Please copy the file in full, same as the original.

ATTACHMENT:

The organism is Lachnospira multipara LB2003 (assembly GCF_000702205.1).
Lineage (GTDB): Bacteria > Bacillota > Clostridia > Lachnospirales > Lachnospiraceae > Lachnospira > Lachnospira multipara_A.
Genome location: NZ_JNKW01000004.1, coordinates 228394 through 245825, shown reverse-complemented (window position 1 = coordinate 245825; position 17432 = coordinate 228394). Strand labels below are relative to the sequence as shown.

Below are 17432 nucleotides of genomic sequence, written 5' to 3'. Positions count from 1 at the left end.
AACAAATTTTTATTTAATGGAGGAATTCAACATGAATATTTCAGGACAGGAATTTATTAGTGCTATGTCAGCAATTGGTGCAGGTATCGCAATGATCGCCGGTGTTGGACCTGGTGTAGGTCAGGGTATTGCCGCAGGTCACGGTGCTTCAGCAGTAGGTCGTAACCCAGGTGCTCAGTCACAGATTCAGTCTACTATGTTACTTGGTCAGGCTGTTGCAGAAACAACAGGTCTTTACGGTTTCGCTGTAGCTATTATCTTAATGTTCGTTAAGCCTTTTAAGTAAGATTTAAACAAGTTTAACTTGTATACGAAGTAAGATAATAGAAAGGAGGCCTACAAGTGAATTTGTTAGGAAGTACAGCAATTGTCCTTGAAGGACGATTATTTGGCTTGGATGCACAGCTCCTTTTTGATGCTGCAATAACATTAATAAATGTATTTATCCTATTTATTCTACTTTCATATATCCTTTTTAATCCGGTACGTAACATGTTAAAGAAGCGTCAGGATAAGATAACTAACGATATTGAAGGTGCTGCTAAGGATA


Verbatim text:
The organism is Lachnospira multipara LB2003 (assembly GCF_000702205.1).
Lineage (GTDB): Bacteria > Bacillota > Clostridia > Lachnospirales > Lachnospiraceae > Lachnospira > Lachnospira multipara_A.
Genome location: NZ_JNKW01000004.1, coordinates 228394 through 245825, shown reverse-complemented (window position 1 = coordinate 245825; position 17432 = coordinate 228394). Strand labels below are relative to the sequence as shown.

Below are 17432 nucleotides of genomic sequence, written 5' to 3'. Positions count from 1 at the left end.
AACAAATTTTTATTTAATGGAGGAATTCAACATGAATATTTCAGGACAGGAATTTATTAGTGCTATGTCAGCAATTGGTGCAGGTATCGCAATGATCGCCGGTGTTGGACCTGGTGTAGGTCAGGGTATTGCCGCAGGTCACGGTGCTTCAGCAGTAGGTCGTAACCCAGGTGCTCAGTCACAGATTCAGTCTACTATGTTACTTGGTCAGGCTGTTGCAGAAACAACAGGTCTTTACGGTTTCGCTGTAGCTATTATCTTAATGTTCGTTAAGCCTTTTAAGTAAGATTTAAACAAGTTTAACTTGTATACGAAGTAAGATAATAGAAAGGAGGCCTACAAGTGAATTTGTTAGGAAGTACAGCAATTGTCCTTGAAGGACGATTATTTGGCTTGGATGCACAGCTCCTTTTTGATGCTGCAATAACATTAATAAATGTATTTATCCTATTTATTCTACTTTCATATATCCTTTTTAATCCGGTACGTAACATGTTAAAGAAGCGTCAGGATAAGATAACTAACGATATTGAAGGTGCTGCTAAGGATA